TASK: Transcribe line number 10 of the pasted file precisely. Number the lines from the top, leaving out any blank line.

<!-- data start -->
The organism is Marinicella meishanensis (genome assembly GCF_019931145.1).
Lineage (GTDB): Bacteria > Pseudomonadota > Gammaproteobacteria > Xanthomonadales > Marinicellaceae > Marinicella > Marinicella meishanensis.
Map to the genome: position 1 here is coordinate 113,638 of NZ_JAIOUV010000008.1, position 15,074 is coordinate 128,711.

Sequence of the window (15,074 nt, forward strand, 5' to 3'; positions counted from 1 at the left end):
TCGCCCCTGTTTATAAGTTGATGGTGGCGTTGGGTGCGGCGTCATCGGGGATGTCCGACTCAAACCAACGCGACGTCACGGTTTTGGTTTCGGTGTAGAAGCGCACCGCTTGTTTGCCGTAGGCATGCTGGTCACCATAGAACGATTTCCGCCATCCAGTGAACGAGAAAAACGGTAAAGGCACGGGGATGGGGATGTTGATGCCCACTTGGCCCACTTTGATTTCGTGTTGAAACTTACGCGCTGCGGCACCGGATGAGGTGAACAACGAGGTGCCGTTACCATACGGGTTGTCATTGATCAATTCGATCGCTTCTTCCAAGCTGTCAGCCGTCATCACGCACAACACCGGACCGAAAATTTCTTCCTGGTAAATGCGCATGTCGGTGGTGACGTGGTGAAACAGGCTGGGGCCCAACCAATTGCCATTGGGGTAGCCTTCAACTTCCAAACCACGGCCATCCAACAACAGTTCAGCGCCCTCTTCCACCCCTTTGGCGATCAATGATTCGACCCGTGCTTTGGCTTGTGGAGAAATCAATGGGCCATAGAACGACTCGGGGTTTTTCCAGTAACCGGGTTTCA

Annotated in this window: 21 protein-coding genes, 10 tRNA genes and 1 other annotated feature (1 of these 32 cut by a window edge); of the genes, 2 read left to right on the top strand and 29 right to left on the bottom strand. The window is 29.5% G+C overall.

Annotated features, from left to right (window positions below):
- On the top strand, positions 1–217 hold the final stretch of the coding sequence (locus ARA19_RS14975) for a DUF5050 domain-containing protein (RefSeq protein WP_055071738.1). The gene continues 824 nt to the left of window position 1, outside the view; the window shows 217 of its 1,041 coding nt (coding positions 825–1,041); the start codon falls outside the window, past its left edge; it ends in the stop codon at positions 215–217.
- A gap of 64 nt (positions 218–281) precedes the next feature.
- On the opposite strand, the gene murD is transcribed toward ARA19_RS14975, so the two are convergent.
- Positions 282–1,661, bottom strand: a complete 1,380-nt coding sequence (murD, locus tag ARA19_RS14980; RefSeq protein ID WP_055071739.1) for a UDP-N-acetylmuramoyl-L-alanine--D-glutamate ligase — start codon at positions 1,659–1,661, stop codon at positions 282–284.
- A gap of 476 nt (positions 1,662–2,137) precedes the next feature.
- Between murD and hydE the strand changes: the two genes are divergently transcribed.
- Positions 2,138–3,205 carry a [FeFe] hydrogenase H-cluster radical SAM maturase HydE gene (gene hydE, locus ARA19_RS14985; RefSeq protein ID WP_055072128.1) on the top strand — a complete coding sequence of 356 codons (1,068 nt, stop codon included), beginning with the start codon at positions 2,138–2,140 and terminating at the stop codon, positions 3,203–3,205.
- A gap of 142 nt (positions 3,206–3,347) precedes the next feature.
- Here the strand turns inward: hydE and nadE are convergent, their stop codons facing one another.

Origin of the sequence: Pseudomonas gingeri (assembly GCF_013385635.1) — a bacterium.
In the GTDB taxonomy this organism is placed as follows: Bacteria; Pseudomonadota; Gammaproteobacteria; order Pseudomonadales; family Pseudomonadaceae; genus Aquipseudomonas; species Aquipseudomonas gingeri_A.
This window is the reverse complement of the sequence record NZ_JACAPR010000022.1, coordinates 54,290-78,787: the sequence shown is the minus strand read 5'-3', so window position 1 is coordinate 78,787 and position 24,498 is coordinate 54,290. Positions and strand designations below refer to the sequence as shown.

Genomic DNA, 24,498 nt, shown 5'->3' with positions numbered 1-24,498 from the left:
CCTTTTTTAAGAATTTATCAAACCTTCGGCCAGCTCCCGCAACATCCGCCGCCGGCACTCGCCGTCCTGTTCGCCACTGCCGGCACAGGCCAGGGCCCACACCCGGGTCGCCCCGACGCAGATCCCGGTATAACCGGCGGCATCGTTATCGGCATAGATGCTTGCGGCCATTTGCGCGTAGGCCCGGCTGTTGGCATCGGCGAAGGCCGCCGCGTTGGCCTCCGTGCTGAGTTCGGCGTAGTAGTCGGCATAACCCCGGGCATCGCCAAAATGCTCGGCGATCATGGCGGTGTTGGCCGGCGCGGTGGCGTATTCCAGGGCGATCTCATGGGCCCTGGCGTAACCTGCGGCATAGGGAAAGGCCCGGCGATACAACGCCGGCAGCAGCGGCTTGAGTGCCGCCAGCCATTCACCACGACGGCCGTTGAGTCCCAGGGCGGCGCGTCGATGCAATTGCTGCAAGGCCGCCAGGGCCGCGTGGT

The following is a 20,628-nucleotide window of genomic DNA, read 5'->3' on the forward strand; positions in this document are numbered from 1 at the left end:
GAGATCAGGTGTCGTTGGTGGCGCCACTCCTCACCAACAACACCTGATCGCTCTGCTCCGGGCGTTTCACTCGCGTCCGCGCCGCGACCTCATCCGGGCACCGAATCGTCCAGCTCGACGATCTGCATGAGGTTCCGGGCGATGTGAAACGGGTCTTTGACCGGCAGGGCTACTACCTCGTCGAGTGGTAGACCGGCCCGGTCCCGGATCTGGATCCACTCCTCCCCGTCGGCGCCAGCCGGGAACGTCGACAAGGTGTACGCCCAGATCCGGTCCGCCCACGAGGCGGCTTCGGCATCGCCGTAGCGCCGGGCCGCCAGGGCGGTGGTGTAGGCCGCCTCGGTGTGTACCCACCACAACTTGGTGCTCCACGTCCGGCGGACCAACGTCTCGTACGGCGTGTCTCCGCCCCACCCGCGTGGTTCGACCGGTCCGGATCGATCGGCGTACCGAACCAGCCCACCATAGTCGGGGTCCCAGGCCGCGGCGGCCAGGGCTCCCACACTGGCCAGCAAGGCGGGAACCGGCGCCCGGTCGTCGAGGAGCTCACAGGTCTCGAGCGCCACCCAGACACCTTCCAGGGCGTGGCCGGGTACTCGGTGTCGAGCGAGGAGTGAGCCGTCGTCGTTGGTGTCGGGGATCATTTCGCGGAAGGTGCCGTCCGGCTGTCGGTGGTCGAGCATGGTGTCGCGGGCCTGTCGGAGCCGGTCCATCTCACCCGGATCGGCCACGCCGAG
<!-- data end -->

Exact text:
- On the opposite strand, the gene murD is transcribed toward ARA19_RS14975, so the two are convergent.